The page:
of its political-economy writers who, on the contrary, were always
anticipating that danger would arise from an excess of population
overrunning its means of subsistence, and becoming unmanageable
through its size.  Polybius, however, will have nothing to do with
either priest or worker of miracles in this matter.  He will not
even seek that 'sacred Heart of Greece,' Delphi, Apollo's shrine,
whose inspiration even Thucydides admitted and before whose wisdom
Socrates bowed.  How foolish, he says, were the man who on this
matter would pray to God.  We must search for the rational causes,
and the causes are seen to be clear, and the method of prevention
also.  He then proceeds to notice how all this arose from the
general reluctance to marriage and to bearing the expense of
educating a large family which resulted from the carelessness and
avarice of the men of his day, and he explains on entirely rational
principles the whole of this apparently supernatural judgment.

Now, it is to be borne in mind that while his rejection of miracles
as violation of inviolable laws is entirely A PRIORI - for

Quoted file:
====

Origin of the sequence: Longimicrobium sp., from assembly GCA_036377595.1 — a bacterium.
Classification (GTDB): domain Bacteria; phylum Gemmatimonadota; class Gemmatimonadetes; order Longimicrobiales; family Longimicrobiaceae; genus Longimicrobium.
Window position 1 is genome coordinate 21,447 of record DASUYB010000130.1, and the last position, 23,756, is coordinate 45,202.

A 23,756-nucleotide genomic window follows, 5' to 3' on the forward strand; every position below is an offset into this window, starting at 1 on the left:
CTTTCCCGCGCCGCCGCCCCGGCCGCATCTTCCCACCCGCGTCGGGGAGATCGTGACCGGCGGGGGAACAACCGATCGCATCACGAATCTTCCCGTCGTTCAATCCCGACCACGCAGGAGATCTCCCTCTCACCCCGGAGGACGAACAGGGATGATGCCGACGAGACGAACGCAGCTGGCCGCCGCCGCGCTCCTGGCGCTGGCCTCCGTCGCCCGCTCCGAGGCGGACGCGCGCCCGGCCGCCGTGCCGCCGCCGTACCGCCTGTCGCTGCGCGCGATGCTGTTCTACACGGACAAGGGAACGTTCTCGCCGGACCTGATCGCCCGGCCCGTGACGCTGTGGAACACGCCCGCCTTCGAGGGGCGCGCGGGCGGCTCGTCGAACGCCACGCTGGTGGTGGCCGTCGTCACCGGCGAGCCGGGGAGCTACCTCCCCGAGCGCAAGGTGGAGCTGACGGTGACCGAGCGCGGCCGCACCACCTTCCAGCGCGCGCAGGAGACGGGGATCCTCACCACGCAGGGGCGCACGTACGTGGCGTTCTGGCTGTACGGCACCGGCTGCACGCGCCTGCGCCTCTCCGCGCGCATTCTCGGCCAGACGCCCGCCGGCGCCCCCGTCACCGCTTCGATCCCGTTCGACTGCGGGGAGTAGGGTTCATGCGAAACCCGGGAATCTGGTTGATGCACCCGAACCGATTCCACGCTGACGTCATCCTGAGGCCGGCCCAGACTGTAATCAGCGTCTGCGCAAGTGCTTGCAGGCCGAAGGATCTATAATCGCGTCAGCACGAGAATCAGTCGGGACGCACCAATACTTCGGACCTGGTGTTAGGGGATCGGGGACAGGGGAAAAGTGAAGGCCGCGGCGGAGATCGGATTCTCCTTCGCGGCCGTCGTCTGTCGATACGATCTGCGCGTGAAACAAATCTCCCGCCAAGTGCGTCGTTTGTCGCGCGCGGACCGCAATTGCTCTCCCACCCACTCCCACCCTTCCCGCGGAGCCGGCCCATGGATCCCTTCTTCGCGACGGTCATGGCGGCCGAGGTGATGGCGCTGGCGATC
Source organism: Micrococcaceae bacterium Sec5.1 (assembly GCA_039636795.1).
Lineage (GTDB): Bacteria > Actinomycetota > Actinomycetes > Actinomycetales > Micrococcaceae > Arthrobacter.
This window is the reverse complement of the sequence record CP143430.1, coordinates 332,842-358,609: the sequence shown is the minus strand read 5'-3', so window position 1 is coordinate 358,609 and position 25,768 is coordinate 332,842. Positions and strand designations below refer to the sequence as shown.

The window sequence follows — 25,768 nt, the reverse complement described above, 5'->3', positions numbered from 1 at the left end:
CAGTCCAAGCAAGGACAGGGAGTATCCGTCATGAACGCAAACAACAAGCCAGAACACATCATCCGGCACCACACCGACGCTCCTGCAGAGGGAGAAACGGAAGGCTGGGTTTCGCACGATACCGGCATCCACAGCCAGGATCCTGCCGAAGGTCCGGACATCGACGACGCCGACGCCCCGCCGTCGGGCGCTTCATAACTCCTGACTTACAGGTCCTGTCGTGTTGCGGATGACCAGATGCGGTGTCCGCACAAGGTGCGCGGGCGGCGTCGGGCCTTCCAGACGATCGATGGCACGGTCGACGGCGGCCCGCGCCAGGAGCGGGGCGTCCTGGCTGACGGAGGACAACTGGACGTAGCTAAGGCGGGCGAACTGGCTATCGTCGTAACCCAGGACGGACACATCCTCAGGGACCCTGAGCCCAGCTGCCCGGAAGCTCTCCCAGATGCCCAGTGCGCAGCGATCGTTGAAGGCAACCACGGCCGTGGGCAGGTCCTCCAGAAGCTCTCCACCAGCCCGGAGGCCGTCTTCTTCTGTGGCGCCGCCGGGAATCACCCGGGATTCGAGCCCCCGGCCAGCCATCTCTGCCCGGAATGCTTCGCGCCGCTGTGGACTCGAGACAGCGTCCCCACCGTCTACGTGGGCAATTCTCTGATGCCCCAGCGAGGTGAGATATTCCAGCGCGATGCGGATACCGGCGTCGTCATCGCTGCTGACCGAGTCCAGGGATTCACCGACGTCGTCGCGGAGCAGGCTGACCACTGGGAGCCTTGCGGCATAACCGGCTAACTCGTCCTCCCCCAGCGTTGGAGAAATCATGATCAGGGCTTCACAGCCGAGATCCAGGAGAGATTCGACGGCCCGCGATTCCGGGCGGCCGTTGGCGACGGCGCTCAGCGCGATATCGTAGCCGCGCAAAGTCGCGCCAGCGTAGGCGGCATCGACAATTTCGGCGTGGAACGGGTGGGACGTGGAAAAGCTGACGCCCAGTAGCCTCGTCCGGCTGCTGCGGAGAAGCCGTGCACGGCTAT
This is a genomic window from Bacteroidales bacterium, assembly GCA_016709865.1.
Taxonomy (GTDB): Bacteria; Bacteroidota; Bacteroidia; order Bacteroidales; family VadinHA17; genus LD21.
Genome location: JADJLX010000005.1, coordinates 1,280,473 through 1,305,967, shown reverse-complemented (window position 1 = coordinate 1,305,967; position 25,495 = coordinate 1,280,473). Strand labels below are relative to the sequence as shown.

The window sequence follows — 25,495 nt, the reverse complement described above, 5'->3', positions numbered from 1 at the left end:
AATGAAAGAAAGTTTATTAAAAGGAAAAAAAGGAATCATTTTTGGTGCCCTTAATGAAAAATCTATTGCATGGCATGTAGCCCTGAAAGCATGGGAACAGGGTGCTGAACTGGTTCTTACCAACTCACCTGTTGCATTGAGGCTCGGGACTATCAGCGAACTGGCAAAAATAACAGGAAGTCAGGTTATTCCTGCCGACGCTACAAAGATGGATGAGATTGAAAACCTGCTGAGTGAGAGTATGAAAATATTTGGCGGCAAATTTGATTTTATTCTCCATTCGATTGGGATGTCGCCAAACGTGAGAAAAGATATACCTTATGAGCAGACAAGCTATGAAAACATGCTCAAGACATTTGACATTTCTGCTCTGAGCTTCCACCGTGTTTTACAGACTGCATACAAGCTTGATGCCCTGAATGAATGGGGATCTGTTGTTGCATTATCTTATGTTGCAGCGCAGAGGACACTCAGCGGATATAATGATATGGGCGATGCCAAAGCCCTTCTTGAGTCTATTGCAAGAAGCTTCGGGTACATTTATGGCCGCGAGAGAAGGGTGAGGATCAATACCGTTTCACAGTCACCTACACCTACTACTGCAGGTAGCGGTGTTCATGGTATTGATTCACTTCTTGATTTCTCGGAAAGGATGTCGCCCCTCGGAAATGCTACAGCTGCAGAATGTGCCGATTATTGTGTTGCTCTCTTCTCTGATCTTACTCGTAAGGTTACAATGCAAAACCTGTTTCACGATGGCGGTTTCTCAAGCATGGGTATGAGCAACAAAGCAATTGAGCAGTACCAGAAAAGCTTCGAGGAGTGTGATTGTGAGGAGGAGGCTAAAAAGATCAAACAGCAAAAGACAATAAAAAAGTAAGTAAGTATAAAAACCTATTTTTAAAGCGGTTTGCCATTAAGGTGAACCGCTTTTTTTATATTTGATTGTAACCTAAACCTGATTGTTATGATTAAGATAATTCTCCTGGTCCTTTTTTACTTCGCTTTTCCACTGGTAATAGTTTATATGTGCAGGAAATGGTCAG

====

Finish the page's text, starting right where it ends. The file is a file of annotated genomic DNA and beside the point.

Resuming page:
discussion of such a matter is, of course, impossible for a
rational thinker - yet his rejection of supernatural intervention
rests entirely on the scientific grounds of the necessity of
looking for natural causes.  And he is quite logical in maintaining
his position on these principles.  For, where it is either
difficult or impossible to assign any rational cause for phenomena,
or to discover their laws, he acquiesces reluctantly in the
alternative of admitting some extra-natural interference which his
essentially scientific method of treating the matter has logically
forced on him, approving, for instance, of prayers for rain, on the
express ground that the laws of meteorology had not yet been
ascertained.  He would, of course, have been the first to welcome
our modern discoveries in the matter.  The passage in question is
in every way one of the most interesting in his whole work, not, of
course, as signifying any inclination on his part to acquiesce in
the supernatural, but because it shows how essentially logical and
rational his method of argument was, and how candid and fair his
mind.

Having now examined Polybius's attitude towards the supernatural
and the general ideas which guided his research, I will proceed to
examine the method he pursued in his scientific investigation of
the complex phenomena of life.  For, as I have said before in the
course of this essay, what is important in all great writers is not